There may not be another show in recent memory so definitionally a “cult hit” as Fringe. It premiered to great anticipation as J.J. Abrams’ next big project after Lost, but soon fell out of the conversation with a season that hewed a bit too close to The X-Files (not helped by the release of the second movie, I Want To Believe, earlier that year). Going by just the ratings, it should’ve been canceled early like so many cult classics: your Fireflys, your Sarah Connor Chronicles, etc. Throughout its existence, the show was on the bubble, even moving to the dreaded Friday night death slot in its third season. Despite that, it concluded with 5 seasons and the magic 100 episode count before subsequently fading into memory.
At the start, Fringe’s premise was relatively simple: something weird and often body horror-adjacent would happen to someone. FBI Agent Olivia Dunham (Anna Torv, in her first major American role) would investigate alongside unstable genius scientist Walter Bishop (John Noble) and his jack-of-all-trades son Peter (Joshua Jackson), usually at the behest of Homeland Security Agent Philip Broyles (the late Lance Reddick) and with the assistance of Astrid Farnsworth (Jasika Nicole).
These cases were related to The Pattern, a vague, potentially government or corporate conspiracy that was discovered in part by a shady conglomerate called Massive Dynamic, headed by Nina Sharp (Blair Brown). Elements of mythology began peaking through: a bald man in a bowler cap seen observing events in the background of shots; a experiment involving a nootropic drug called Cortexiphan that Olivia may have been a part of as a child; shapeshifters with mercury instead of blood. But the most important involved the existence of a parallel universe, revealed fully at the end of the season by Massive Dynamic founder William Bell (Leonard Nimoy!).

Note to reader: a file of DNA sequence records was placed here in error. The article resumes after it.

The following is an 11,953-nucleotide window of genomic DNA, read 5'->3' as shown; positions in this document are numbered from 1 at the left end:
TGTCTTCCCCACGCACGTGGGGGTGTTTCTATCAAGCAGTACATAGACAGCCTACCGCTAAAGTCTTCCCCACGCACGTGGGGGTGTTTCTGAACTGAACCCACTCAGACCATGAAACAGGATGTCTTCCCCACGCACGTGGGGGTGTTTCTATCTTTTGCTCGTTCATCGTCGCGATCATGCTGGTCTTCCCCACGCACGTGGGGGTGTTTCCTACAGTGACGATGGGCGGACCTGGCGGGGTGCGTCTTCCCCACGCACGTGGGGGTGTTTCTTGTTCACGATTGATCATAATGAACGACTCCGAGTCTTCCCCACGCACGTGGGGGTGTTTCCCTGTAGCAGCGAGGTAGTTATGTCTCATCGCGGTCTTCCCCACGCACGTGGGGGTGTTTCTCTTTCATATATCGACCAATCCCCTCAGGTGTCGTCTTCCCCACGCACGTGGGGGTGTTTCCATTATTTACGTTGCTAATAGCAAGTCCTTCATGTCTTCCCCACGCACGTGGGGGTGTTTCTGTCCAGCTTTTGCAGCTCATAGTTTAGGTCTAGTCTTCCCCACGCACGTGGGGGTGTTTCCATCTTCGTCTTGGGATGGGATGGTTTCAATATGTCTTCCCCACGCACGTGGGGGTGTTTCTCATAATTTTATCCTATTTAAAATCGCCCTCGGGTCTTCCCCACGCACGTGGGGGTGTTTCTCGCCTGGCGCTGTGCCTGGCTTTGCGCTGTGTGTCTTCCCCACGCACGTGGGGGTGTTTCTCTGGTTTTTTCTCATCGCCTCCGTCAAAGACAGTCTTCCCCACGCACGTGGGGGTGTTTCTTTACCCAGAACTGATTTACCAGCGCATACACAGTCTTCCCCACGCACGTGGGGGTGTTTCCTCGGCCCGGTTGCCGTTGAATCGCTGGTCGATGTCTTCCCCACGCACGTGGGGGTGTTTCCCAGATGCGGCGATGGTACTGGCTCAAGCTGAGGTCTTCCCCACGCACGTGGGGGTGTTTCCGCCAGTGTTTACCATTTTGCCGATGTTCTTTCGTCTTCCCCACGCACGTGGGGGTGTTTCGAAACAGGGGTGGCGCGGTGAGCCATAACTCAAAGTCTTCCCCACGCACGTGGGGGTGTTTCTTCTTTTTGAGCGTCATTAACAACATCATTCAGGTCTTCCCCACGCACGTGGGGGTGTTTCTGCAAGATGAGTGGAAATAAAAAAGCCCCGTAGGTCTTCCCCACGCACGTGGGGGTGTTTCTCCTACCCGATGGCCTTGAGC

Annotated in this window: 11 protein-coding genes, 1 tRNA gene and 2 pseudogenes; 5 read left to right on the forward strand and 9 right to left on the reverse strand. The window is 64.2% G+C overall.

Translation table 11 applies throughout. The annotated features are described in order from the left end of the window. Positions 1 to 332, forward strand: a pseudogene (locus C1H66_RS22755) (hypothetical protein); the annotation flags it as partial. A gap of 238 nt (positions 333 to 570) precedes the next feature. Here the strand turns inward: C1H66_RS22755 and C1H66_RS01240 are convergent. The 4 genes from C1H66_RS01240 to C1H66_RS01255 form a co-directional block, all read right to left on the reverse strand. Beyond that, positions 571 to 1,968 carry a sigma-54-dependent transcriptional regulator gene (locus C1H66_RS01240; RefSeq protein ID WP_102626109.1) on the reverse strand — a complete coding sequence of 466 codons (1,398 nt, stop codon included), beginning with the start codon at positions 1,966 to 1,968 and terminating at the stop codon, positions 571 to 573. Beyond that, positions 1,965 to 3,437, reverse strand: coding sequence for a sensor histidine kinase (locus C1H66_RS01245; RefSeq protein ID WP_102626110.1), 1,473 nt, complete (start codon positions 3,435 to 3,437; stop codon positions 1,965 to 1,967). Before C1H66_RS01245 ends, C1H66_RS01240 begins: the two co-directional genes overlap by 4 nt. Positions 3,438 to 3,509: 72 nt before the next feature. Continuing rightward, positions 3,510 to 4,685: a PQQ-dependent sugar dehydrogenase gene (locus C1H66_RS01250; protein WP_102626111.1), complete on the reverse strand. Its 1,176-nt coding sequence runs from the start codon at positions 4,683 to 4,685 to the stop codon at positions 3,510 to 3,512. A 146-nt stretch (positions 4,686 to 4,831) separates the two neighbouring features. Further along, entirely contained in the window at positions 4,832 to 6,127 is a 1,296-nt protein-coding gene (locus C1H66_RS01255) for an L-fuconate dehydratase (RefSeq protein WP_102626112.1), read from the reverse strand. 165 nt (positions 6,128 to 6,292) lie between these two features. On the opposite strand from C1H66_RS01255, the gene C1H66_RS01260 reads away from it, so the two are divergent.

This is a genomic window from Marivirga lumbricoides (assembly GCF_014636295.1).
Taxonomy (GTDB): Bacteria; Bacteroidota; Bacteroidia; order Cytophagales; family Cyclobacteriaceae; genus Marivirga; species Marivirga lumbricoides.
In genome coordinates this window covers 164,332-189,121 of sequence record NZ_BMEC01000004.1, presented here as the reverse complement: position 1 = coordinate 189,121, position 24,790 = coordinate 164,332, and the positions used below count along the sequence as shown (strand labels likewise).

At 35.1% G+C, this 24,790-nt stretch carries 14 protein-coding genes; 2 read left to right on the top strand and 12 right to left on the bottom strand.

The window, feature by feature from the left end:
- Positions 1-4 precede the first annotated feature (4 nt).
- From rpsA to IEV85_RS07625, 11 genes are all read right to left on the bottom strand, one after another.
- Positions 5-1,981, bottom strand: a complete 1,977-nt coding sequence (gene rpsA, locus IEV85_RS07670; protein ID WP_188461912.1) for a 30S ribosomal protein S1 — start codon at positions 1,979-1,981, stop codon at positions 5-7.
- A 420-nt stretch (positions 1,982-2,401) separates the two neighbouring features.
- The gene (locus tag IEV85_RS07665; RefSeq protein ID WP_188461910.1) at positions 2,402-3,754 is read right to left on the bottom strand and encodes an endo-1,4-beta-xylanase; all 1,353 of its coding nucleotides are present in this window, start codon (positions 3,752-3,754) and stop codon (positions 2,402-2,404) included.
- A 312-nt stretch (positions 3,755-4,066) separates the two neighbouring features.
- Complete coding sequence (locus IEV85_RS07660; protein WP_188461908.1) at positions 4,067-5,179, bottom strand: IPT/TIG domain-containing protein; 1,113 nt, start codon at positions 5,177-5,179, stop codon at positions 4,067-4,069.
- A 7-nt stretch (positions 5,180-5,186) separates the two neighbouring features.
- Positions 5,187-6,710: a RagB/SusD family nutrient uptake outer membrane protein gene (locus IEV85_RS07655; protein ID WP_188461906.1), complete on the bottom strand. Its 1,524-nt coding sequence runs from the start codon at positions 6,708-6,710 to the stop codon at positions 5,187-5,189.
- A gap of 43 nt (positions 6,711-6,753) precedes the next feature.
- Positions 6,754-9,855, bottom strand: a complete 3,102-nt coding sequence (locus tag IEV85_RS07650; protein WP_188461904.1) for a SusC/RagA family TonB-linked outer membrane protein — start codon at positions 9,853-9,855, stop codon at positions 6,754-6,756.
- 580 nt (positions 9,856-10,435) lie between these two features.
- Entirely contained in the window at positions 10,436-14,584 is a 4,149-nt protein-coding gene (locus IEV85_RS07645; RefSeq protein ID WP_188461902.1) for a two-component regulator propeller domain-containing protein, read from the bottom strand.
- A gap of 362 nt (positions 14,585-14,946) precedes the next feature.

Most fans will tell you that the show got good when it shifted its longer arc towards the parallel universe and — especially — invaders coming to our world for nefarious purposes, such as Jared Harris’ David Robert Jones. And to be fair, the show excelled at telling suspenseful inter-universal war stories; the journey to the otherside at the end of Season 2 sparked the peak of a run beginning from the middle of that season all the way to the end of Season 3 that deserved to be mentioned with the best shows of that year. If Fringe had been just an extremely good sci-fi thriller, that would’ve been enough to at least merit notice.
What elevated Fringe was something the creative team locked into early on but solidified in the second season: a strong emotional core. Cases became ways to examine the underlying feelings of the characters and comment on the things happening to them in their own lives. Bad guys stopped being completely “bad,” for the most part. At their best, the cases of the week centered on someone doing something out of a sense of love, sometimes twisted, sometimes well meaning. This was reflected in Season 2’s midseason finale, which revealed the reason for these carefully plotted pieces: that Peter was actually from the otherside, unintentionally kidnapped by Walter after the Prime Universe version died. The episode that dove into this tragedy, “Peter,” kicked off the show’s peak, and introduced the main themes Fringe would tackle: love, guilt, and redemption.
Perhaps the best example of this thematic merging and sympathetic “villains” comes in Season 2’s “White Tulip,” which is not only one of the show’s best episodes, but one of the best episodes of the last decade. A case that starts out with a train full of bodies drained of energy soon reveals itself to be a story of deeply held guilt. There’s the “villain,” MIT astrophysicist Allistair Peck (Peter Weller), who is modifying his body in the hopes of traveling back in time to save his fiancee from a car wreck. But there’s also Walter; in the centerpiece of the episode, he reveals the guilt that has followed him ever since he stole Peter.